Archive for February, 2009

A local residential light company asked me to turn these columns for them. They make custom chandeliers for local builders and residents. They have artisans that finish them to make them old looking. The column on the left was finished by them. Pretty neat I think. They asked me to make 10 more based on the original.
I had to glue them in halves with a 1/2″ chase through the center for wiring. They will add the protruding arms for the lighting fixtures at the base of the column – about 6 feet in diameter.


I really love working with mahogany. It is one of the classic woods for fine furniture and millwork. Unfortunately South America has poorly managed its resources and world wide demand has overtaken supply (my take). Consequently the quality of South American Mahogany has gone down while the price has continued to escalate. I paid dear for for the wood that went into the newels below and treated it like gold. These went to a stair company in North Carolina for their customer. They found a picture of a stairway in a magazine. We up sized what was in the magazine and came up with these.

mahogany newels

The larger size is 7inches at the squares.

Alder has become more and more popular in the last few years. I suspect it has to do with the price increases and limited availability of other more common domestic wood species. Some have called alder a cherry substitute. I suppose that is possible – they both are pinkish in color. There is little resemblance after that, however. Alder is softer and even the select grades are prone to have small knots. Many customers like the rustic look of Alder and specify the cheaper knotty grade (larger and more plentiful knots). Alder turns quite well and has a really nice fragrance. I’ve included an image of a few alder island legs that I made for a customer some time back.

alder island legs

In this little video I am turning two different large (2 1/2″) stair balusters. the first was for a customer in Mississippi. I really love the heavy vase shape with the one inch pin tops. They are in poplar.
In the second part of the video we are turning red oak balusters for a customer near New Orleans. The red oak used was from his own property. He had been saving it for some time to use and finally got around to bringing the wood to me. I had turned a similar pattern in 1 3/4″ but modified the pattern to accommodate the larger 2 1/2″ size.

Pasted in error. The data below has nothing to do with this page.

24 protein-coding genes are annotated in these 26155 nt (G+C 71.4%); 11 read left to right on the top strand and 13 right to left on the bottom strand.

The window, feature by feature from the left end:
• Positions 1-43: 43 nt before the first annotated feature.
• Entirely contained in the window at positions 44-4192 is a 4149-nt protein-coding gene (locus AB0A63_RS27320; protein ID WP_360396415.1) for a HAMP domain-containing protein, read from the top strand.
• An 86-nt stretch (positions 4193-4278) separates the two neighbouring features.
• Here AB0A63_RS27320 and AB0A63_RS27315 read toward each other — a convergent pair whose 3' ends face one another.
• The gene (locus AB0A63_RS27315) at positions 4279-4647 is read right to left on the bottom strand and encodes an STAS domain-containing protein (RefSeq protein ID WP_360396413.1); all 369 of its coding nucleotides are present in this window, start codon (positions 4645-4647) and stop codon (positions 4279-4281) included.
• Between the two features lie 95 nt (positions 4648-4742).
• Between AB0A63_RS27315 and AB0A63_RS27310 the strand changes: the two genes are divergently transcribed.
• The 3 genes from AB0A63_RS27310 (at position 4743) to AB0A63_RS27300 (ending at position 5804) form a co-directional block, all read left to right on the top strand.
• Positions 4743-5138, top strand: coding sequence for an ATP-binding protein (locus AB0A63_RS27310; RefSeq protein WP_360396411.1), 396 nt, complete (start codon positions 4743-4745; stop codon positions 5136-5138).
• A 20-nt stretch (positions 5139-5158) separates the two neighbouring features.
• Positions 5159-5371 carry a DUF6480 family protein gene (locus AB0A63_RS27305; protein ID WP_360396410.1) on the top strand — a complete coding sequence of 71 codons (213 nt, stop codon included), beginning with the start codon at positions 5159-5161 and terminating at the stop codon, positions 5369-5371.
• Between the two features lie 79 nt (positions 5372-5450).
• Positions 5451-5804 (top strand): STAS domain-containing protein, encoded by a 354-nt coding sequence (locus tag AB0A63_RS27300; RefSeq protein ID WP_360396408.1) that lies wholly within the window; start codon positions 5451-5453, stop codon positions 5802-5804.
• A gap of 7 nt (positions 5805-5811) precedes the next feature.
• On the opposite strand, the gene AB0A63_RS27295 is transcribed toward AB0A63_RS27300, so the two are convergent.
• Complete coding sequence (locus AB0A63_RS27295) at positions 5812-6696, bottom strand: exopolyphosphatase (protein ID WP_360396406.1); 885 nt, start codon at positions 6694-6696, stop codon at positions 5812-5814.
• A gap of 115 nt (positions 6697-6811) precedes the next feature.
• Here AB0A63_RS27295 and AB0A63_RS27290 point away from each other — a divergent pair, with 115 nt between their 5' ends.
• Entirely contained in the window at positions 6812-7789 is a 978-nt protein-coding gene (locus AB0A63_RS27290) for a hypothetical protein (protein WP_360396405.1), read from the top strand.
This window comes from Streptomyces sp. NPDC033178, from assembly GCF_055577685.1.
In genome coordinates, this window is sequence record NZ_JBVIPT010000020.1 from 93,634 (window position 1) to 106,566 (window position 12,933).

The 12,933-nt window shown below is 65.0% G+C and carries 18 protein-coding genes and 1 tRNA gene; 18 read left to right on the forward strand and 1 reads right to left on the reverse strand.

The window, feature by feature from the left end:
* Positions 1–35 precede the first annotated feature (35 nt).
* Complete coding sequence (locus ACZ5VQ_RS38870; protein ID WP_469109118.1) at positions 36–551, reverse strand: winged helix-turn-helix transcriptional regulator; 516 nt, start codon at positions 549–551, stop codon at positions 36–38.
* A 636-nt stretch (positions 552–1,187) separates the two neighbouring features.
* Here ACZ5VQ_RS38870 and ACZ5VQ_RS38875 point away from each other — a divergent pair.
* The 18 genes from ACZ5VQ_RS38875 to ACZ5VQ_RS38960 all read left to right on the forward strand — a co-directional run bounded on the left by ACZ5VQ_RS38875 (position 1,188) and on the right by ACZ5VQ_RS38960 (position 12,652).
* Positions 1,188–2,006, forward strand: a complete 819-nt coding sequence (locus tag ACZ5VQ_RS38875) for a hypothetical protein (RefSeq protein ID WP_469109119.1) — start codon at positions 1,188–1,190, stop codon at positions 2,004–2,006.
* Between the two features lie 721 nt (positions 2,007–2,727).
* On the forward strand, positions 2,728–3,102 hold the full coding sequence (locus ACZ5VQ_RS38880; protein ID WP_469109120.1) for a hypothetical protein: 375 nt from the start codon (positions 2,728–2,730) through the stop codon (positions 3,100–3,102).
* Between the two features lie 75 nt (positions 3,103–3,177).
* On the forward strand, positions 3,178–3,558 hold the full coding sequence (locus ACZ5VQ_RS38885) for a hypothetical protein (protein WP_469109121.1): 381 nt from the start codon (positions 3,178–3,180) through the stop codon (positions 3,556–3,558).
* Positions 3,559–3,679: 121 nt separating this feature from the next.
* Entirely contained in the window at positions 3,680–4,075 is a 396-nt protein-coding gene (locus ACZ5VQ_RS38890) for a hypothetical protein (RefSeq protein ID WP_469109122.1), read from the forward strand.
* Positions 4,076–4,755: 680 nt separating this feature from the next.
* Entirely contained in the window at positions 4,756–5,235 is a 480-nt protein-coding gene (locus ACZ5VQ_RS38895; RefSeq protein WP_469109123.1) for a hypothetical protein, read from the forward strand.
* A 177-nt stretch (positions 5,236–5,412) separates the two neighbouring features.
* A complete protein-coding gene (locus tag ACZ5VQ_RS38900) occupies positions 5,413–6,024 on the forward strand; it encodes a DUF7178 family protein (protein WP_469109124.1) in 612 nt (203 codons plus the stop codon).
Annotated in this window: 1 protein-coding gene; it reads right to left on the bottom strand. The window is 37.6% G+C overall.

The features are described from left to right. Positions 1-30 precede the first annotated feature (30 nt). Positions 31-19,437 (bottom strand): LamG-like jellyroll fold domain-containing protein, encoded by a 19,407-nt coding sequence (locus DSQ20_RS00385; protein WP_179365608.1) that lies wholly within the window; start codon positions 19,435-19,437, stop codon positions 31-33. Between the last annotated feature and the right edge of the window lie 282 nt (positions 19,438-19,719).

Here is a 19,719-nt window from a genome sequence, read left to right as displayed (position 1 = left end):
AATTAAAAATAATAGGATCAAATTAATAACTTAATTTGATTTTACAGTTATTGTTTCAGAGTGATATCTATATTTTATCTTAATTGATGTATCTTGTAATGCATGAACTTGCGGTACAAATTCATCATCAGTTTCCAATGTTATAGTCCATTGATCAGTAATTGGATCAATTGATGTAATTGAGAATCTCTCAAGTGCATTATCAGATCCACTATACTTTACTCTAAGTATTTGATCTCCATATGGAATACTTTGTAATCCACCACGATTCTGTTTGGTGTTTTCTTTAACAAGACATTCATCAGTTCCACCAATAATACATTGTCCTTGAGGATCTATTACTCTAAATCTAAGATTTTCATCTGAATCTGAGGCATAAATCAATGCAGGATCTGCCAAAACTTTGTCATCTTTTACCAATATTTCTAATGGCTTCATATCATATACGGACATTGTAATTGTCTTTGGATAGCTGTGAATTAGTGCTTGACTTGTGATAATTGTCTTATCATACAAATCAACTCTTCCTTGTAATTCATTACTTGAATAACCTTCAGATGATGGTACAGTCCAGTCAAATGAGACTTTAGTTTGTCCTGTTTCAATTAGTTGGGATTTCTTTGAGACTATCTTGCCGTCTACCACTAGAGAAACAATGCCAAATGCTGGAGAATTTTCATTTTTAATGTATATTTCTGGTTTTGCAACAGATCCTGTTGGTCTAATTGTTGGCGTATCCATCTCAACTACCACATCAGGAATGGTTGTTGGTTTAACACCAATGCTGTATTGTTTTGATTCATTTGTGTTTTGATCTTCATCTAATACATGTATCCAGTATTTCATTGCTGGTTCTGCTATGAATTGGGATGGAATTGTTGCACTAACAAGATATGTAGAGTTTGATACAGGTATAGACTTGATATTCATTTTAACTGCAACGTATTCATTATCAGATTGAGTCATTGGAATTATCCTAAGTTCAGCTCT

A customer in California ordered these newels recently and I thought they were an interesting combination for his stairway. The larger (8 inch newels are my design N108 on my Architectural Turnings site). The pin tops are mine as well (the newels with the 3/4″ dowel). The one inch tops though are his adaptation. They will be inserted directly into the handrail. I’m hoping to get a few pictures of the finished stairway.

oak newels

These stair newels were turned for a customer in Aspen, Colorado. I know they look like Greek columns. But this is what they wanted. The flat tops will make a nice place for the things you should be putting away somewhere else. The challenge for the installer is to cope the handrail to the round column since there is no where else to attach it to. Sometimes can be impractical

Greek Column Stair Newels

The 8 inch X 8 foot fluted columns are crafted in poplar. Pictured with my youngest son, the columns went to a home in the Baton Rouge area.

Fluted Columns


Columns can make a strong design element to your home. Interior Columns like these can be used to visually separate and define spaces.

I found Google Sketchup a few years back and was impressed with the short learning curve and functionality for a free 3d design software. Did I say it was free? There is a paid version with more punch but the free version has proved to be all I need.
Below is a mantle surround I designed using Sketchup. Mantle surrounds like stairways are a fun way to create “show stoppers” for your interior spaces. There are lots of things in mantel designs that can be done to impress family and friends. This mantel surround wraps around a bump out in the wall presumably as a chase for the fireplace flue.


These columns were contracted by an architect in North Louisiana. They were to replicate the columns on an old Acadian cottage in my area (Baton Rouge). It was convenient for me to cross the Mississippi River and go there. The cottage had been restored and placed on city property as a small museum.


An image of the Acadian Cottage.

Acadian Cottage Columns

Acadian Cottage Columns

You may know from history that the Acadians were the French that were run out of Canada in the 19th century by the English. Many moved to to South Louisiana.

I made these mantel columns for a friend a few years back. He was in the middle of renovating an old house. The fireplace is actually not functioning anymore. It was originally a coal burner. He probably put books or flowers in the fireplace to decorate.

fireplace columns

fireplace columns

The columns are 6 inches X 50 inches high and are salvaged cypress (very popular in our area). They are barley twisted left and right handed. FYI cypress is often salvaged from old house and warehouses in the South.